In disagreements during our 15 years of marriage, Marcy has sometimes said to me, "You need to accept my feelings." Whenever she would say that, I would think, I know I'm being an insensitive clod, but I don't even know what that means! Because men tend to be less in touch with feelings than women, I suspect many couples have had similar experiences.

When Marcy came with a problem, I tried to FIX it. My goal was to share something helpful. I didn't realize Marcy needed something else first--she needed to feel understood.

When a person comes to us with a problem, they may not want an answer. Sometimes a person wants to know whether they can share a weakness and still be accepted. There is healing simply in being understood--even if the listener never shares anything.

Proverbs 18:2 says, "A fool takes no pleasure in understanding, but only in expressing his opinion." I have always taken pleasure in sharing something helpful with people; now God wants me to take pleasure in trying to understand where people are coming from.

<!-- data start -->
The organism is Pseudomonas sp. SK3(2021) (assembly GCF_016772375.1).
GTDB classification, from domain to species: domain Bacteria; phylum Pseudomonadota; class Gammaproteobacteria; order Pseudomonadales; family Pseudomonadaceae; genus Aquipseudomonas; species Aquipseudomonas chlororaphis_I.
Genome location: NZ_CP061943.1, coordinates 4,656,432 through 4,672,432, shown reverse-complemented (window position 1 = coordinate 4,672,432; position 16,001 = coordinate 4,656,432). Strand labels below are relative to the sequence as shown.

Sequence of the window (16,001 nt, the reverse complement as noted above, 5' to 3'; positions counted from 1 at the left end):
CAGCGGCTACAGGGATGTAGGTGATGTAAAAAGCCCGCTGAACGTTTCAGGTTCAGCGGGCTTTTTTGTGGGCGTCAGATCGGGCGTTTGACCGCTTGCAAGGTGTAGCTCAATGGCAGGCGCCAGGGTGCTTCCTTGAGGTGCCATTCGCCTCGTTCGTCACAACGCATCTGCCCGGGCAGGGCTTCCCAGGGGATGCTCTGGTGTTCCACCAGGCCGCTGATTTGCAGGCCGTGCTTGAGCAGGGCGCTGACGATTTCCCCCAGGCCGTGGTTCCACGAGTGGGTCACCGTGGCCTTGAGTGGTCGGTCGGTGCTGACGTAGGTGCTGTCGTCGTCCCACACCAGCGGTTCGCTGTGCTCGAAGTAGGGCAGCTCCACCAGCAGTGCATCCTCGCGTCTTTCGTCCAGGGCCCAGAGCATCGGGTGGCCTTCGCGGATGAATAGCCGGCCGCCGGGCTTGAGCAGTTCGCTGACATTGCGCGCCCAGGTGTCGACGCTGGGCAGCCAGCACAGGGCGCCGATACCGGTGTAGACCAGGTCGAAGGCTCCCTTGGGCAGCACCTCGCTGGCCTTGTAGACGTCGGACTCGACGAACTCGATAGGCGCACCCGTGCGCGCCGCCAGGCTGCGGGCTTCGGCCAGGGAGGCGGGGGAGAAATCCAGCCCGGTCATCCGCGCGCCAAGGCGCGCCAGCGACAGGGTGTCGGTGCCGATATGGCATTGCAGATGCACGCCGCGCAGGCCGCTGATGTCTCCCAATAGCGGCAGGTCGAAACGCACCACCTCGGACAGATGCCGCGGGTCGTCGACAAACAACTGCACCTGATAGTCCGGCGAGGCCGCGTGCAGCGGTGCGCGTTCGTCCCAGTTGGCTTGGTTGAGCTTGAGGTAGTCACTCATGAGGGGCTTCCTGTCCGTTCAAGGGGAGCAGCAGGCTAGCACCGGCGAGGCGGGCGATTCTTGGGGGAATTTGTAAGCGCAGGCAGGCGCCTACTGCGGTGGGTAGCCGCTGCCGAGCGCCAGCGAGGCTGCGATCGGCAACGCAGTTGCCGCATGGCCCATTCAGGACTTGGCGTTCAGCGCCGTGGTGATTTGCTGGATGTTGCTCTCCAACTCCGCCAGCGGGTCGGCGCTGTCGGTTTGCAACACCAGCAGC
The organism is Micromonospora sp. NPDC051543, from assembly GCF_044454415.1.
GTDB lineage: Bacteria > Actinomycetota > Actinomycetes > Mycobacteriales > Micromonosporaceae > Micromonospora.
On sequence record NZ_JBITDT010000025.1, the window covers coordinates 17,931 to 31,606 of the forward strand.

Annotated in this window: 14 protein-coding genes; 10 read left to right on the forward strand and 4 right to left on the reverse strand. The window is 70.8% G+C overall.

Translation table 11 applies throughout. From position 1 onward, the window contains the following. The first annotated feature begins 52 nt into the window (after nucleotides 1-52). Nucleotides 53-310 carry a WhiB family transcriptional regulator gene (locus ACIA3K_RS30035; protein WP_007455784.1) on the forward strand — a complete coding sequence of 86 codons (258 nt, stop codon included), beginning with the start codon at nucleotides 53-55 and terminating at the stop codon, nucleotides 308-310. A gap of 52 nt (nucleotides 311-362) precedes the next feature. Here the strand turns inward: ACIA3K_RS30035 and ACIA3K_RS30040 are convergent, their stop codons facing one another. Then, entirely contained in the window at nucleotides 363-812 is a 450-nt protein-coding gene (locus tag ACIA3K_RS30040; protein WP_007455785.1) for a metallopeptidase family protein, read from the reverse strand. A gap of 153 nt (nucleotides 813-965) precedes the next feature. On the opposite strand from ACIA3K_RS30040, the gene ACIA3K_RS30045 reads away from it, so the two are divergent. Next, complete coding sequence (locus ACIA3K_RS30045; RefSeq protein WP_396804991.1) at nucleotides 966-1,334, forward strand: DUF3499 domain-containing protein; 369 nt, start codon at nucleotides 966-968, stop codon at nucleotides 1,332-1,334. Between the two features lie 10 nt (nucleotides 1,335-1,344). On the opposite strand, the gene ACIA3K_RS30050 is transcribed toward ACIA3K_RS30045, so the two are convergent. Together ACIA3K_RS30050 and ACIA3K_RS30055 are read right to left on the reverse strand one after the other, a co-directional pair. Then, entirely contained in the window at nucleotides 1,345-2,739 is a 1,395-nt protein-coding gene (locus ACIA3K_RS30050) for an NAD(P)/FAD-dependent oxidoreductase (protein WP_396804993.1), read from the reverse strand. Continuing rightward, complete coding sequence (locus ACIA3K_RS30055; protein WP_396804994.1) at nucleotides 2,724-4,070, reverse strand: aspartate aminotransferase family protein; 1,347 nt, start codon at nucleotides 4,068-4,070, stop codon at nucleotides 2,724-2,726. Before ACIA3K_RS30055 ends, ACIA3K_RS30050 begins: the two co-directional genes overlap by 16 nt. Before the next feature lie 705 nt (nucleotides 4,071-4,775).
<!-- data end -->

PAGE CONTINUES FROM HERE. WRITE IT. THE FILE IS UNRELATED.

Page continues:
We must be willing to hear about all the petty concerns and interests and desires and hopes. If we can learn to do this, then as we listen carefully and watch, we shall hear that person make a tentative statement of something more. We shall find that the other is trying to let us into a deeper and more sensitive level of his being. The novel experience of being listened to has raised his hopes. Perhaps there is another who cares after all, one who would understand! Certainly we can never believe that a person cares about us until he will listen to us. If we accept these first tentative tests of our acceptance, then the floodgates open and the whole human being pours out with his guilt and faults and sins, with his sense of despair and inadequacy and loneliness.

The value of this kind of listening is beyond words. How can we love and deal creatively with a person we do not know? How can we know someone to whom we have not listened? The ability to listen is a prerequisite to love. The fine art of listening will unlock more doors in life than anything else I can think of.

--Morton T. Kelsey Dove Publications

Suggestions for Becoming a Better Listener:

* Count the speaker as more important than yourself.

* Maintain good eye contact.

* Focus on understanding what someone is saying rather than on how you will respond.

* If you're not sure you understand, explore what was meant by asking questions. Describe the way you think he/she is feeling and ask if you heard correctly.



Jamie Lash






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